Saturday, August 14, 2010

Avoiding overeating


I had the house to myself last night. My husband went out to a fund-raising quiz night with a group of his friends and the evening was all about me, me, me. In the past I have looked forward to such an evening as a ‘treat night’ where I would think about what I wanted to make myself for dinner and also plan what crap I was going to eat as well.

I would cruise the aisles of the supermarket shopping in preparation for the evening. There would be hard jubes, popcorn, chocolate and ice-cream (any or all of). So foul I know, and I would feel disgusting afterwards. Just how is this a treat Fifi? Yesterday afternoon as I was thinking of going out food shopping, I thought about the French Chic life.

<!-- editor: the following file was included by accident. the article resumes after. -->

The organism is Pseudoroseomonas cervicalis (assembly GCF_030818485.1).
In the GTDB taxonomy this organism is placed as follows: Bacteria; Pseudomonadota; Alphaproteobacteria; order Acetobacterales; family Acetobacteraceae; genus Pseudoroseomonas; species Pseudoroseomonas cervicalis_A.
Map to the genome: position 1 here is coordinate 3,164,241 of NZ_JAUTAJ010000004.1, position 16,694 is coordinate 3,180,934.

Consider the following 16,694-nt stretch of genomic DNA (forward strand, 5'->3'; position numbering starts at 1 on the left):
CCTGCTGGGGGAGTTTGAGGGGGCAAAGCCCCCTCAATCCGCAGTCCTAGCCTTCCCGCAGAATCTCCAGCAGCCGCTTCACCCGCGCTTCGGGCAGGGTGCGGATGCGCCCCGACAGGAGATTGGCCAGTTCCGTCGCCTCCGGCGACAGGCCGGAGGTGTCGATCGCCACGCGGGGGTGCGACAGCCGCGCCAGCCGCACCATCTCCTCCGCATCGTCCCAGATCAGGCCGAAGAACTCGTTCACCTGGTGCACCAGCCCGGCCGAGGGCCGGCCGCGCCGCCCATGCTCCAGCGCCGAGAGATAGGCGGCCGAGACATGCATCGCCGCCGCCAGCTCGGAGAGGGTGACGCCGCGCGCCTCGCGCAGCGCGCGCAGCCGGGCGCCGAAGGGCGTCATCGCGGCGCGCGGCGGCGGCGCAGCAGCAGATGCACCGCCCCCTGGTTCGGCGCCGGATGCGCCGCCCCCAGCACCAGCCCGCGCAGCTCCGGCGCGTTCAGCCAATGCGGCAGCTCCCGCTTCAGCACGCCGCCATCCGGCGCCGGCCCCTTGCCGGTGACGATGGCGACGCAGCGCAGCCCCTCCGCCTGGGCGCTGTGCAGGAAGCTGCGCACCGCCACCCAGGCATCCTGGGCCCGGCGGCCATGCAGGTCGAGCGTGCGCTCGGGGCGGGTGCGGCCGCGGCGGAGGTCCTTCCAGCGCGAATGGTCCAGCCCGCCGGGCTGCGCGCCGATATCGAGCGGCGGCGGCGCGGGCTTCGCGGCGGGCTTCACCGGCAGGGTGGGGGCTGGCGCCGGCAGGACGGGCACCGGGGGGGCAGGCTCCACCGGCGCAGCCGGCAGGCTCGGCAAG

I pictured myself reading the posts I have printed out off the French Chic yahoo group and being chic and slender ideal-French-girl Sabine rather than a piglet on a sofa with junque food. Just imagining myself reading my inspiring French Chic ‘book’ was all it took to change my mindset from ‘treat night’ to ‘French Chic night’.

All I bought at the supermarket was a piece of salmon and some milk.

I made myself the Jo Dinner as I call it. My mum Jo eats salmon and stir-fried vegetables five nights a week, she would probably have it seven if she didn’t spend two nights staying overnight at her job in a private girls school. People often compliment her on her complexion. I think it’s all that salmon like Mr Perricone says, along with a consistent skincare regime of course.

My stir-fry vegetables last night were carrot, broccoli, cauliflower, onion, garlic, capsicum, celery, mushrooms and green beans, in lemon infused olive oil since I was having fish. I’ve run into trouble before when making stir-fry for the two of us when all the different vegetables add up and I end up with a wok overflowing with goodness. It’s not really the best start to the meal when your husband says ‘this is getting ridiculous’ in a good-humoured way (and he’s a big eater).